If I do not flatter myself, there could not be any law more popular than this. For, the immediate tenants to bishops, being some of them persons of quality and good estates, and more of them grown up to be gentlemen by the profits of these very leases under a succession of bishops, think it a disgrace to be subject both to rents and fines at the pleasure of their landlords. Then the bulk of the tenants, especially the dissenters, who are our true loyal protestant brethren, look upon it both as an unnatural and iniquitous thing, that bishops should be owners of land at all (wherein I beg to differ from them) being a point so contrary to the practice of the apostles, whose successors they are deemed to be; and who, although they were contented that land should be sold for the common use of the brethren, yet would not buy it themselves, but had it laid at their feet to be distributed to poor proselytes.

I will add one word more; that by such a wholesome law all the oppressions felt by undertenants of church leasee, which are now laid on the bishops, would entirely be prevented, by their graces and lordships consenting to have their lands sold for payment of the nation's debts; reserving only the present rent for their own plentiful and honourable support.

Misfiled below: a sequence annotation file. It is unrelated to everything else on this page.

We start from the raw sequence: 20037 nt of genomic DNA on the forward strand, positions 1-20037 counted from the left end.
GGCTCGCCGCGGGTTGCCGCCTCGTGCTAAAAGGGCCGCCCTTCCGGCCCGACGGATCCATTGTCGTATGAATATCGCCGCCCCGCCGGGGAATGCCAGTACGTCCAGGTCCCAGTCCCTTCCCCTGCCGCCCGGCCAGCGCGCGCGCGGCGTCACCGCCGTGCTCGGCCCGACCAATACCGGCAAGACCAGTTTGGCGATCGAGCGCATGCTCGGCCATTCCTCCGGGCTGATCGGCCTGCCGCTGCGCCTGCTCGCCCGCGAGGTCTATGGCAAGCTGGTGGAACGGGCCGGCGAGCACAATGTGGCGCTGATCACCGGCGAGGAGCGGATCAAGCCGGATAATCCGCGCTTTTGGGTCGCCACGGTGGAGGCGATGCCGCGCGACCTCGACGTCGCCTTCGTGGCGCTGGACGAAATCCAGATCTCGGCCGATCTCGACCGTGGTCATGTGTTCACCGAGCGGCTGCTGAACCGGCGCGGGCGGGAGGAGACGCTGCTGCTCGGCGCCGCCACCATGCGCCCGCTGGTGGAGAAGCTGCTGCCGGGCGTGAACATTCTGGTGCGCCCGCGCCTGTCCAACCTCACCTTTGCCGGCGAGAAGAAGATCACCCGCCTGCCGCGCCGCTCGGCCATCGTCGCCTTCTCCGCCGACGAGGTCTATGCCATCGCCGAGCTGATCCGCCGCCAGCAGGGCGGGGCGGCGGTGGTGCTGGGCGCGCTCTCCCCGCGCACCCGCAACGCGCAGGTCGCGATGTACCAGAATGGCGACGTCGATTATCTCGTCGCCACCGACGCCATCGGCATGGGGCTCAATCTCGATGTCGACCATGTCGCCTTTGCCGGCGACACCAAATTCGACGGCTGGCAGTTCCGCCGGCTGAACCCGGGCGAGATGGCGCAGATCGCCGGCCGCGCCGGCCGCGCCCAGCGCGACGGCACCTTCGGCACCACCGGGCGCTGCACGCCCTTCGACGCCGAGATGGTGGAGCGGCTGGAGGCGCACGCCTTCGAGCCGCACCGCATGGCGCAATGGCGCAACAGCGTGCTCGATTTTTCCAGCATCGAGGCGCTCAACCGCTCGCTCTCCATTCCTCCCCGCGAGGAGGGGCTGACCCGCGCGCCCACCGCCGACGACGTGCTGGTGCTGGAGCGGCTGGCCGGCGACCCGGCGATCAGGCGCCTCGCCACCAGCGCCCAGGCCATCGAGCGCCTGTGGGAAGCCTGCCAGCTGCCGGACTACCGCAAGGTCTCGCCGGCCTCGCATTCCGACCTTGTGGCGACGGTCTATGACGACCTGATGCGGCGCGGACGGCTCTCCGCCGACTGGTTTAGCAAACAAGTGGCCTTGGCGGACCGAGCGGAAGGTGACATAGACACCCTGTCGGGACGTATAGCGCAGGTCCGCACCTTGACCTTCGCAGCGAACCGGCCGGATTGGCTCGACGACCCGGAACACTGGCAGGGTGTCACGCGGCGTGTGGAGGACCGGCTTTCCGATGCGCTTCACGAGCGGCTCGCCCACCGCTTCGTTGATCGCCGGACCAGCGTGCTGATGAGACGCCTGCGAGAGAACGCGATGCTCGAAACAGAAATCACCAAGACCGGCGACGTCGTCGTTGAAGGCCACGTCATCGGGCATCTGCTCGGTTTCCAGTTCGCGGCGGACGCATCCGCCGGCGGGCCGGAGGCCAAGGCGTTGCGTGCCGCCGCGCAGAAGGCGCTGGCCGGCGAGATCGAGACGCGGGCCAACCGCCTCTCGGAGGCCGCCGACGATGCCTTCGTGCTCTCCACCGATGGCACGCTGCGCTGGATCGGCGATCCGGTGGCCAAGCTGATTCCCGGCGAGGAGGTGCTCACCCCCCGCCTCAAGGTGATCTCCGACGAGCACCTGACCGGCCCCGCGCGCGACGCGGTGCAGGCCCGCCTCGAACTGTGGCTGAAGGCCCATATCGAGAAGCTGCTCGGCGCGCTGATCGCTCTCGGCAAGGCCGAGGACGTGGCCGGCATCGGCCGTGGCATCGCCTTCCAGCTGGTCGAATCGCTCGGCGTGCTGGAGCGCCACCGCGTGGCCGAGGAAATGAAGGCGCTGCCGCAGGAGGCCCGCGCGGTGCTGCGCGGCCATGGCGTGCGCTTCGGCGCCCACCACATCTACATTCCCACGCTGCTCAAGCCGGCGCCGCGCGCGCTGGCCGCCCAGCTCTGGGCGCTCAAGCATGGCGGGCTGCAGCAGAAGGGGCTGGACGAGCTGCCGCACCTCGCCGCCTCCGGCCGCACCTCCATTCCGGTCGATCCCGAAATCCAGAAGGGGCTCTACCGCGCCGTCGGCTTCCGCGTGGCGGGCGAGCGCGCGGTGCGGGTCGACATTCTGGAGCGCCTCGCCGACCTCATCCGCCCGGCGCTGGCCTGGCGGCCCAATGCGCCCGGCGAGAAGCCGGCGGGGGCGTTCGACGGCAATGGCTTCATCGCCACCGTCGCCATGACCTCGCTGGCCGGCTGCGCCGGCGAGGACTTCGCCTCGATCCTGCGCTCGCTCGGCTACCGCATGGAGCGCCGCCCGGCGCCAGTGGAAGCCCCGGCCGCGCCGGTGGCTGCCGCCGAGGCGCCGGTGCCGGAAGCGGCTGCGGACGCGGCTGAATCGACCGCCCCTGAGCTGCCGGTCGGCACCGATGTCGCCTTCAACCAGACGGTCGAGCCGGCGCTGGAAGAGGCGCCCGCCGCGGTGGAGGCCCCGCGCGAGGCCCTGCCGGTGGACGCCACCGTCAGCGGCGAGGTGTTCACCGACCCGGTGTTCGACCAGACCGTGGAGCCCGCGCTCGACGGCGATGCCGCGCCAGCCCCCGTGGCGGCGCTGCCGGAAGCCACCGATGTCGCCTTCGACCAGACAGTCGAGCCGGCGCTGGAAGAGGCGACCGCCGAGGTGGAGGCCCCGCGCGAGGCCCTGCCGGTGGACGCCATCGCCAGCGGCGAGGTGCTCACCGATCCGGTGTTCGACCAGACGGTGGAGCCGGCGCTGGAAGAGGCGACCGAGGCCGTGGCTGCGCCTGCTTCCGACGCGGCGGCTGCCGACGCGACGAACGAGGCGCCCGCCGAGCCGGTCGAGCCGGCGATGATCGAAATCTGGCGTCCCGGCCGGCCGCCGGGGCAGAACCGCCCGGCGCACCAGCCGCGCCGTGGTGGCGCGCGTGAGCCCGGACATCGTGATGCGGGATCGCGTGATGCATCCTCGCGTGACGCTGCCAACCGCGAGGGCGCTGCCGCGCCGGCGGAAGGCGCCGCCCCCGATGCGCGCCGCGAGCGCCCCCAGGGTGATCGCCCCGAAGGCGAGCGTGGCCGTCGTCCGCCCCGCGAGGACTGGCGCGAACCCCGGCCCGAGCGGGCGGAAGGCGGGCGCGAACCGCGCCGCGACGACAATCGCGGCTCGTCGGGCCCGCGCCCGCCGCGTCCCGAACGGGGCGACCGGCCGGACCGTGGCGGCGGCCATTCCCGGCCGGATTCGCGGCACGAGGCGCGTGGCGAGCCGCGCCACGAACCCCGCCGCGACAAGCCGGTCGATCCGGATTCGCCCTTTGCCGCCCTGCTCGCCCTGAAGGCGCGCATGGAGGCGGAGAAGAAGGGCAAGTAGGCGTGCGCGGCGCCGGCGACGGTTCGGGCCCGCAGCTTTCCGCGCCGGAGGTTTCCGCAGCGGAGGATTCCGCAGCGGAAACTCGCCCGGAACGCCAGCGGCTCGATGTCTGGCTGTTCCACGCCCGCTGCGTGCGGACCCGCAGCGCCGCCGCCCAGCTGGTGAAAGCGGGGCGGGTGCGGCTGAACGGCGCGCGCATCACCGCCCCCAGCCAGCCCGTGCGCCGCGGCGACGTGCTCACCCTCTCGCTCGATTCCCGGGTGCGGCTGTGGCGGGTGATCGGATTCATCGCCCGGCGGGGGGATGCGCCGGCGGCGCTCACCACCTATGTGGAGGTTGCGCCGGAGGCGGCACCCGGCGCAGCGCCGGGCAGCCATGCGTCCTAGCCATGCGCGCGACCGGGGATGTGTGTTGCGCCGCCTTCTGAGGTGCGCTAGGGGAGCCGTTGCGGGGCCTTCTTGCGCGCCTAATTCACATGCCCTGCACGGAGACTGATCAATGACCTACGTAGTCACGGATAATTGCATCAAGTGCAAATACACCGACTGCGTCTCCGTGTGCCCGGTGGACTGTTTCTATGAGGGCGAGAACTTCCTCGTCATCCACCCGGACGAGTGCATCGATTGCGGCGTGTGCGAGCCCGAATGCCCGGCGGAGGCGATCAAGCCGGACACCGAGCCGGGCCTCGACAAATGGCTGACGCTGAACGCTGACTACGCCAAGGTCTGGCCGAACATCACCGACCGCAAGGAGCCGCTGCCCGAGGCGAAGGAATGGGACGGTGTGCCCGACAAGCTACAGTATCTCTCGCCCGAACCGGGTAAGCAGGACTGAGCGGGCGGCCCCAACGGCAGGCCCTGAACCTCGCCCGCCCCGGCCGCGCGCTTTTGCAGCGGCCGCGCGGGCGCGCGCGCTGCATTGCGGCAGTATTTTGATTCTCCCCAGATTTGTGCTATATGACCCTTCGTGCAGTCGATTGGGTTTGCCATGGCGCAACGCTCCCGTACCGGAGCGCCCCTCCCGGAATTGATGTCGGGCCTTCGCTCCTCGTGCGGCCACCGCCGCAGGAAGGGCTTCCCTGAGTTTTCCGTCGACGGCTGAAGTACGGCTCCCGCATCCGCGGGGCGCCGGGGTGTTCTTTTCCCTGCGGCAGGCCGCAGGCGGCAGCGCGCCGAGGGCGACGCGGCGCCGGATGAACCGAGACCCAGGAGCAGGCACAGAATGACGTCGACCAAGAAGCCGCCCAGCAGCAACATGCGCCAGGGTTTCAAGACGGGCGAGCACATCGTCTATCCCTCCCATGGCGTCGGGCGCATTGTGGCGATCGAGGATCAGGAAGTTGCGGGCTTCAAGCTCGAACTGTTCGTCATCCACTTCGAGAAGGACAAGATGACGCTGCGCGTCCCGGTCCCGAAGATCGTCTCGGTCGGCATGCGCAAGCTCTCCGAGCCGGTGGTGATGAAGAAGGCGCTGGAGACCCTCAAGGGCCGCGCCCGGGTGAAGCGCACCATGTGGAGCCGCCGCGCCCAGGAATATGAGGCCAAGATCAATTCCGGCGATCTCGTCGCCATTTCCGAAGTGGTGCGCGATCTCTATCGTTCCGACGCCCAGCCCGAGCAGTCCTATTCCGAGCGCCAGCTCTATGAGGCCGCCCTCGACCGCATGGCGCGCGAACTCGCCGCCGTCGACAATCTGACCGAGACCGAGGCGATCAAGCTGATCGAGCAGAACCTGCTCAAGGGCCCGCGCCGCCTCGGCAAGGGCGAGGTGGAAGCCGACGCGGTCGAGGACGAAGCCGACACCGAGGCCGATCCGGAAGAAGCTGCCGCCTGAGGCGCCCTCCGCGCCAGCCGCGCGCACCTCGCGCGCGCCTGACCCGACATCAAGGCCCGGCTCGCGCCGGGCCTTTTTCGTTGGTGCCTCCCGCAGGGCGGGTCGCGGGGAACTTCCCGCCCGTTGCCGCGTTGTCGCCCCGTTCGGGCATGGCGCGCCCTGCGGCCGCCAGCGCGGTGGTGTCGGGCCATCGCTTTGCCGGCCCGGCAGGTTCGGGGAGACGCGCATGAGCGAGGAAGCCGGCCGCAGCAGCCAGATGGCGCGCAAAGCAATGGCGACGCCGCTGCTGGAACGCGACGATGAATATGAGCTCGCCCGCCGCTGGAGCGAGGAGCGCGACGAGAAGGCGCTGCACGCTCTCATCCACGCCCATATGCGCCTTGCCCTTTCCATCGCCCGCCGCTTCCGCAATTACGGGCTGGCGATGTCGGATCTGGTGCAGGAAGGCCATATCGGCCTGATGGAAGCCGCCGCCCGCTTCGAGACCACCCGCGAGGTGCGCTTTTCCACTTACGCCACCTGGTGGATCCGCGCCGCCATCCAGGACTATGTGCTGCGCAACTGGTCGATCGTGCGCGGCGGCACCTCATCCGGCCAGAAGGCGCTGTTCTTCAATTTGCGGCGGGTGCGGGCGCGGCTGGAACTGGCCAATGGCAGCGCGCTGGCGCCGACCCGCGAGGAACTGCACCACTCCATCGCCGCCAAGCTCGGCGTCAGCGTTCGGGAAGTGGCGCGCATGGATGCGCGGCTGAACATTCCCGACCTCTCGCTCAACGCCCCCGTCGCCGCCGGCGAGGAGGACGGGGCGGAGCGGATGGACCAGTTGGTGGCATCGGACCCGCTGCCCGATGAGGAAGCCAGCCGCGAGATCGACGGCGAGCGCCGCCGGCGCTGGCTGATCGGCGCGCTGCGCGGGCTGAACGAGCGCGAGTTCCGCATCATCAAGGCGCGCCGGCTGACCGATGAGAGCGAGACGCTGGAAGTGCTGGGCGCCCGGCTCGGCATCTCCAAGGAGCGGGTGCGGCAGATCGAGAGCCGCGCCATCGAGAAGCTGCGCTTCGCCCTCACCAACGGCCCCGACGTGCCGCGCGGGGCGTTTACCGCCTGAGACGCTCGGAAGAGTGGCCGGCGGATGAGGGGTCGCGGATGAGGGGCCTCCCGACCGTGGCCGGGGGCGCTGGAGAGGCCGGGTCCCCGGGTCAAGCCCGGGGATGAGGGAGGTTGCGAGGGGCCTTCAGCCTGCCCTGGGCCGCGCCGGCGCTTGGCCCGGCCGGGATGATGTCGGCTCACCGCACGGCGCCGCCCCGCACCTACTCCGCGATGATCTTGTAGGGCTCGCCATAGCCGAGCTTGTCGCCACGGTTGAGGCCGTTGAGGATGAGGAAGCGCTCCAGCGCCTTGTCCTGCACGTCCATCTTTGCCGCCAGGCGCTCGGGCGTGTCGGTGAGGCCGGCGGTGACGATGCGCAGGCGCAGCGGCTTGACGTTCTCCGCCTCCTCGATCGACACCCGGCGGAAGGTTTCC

I beg leave to add one particular; that, when heads of a bill (as I find the style runs in this kingdom) shall be brought in for forming this proposal into a law, I should humbly offer, that there might be a power given to every bishop, except those who reside in Dublin, for applying one hundred acres of profitable land, that lies nearest his palace, as a demesne for the convenience of his family.

I know very well, that this scheme has been much talked of for some time past, and is in the thoughts of many patriots; neither was it properly mine, although I fell readily into it, when it was first communicated to me.

Although I am almost a perfect stranger in this kingdom, yet since I have accepted an employment here of some consequence as well as profit, I cannot but think myself in duty bound to consult the interest of people among whom I have been so well received. And if I can be any way instrumental toward contributing to reduce this excellent proposal into a law (which being not in the least injurious to England will, I am confident, meet with no opposition from that side) my sincere endeavours to serve this church and kingdom will be well rewarded.

  1. The reader will perceive the following treatise to be altogether ironical.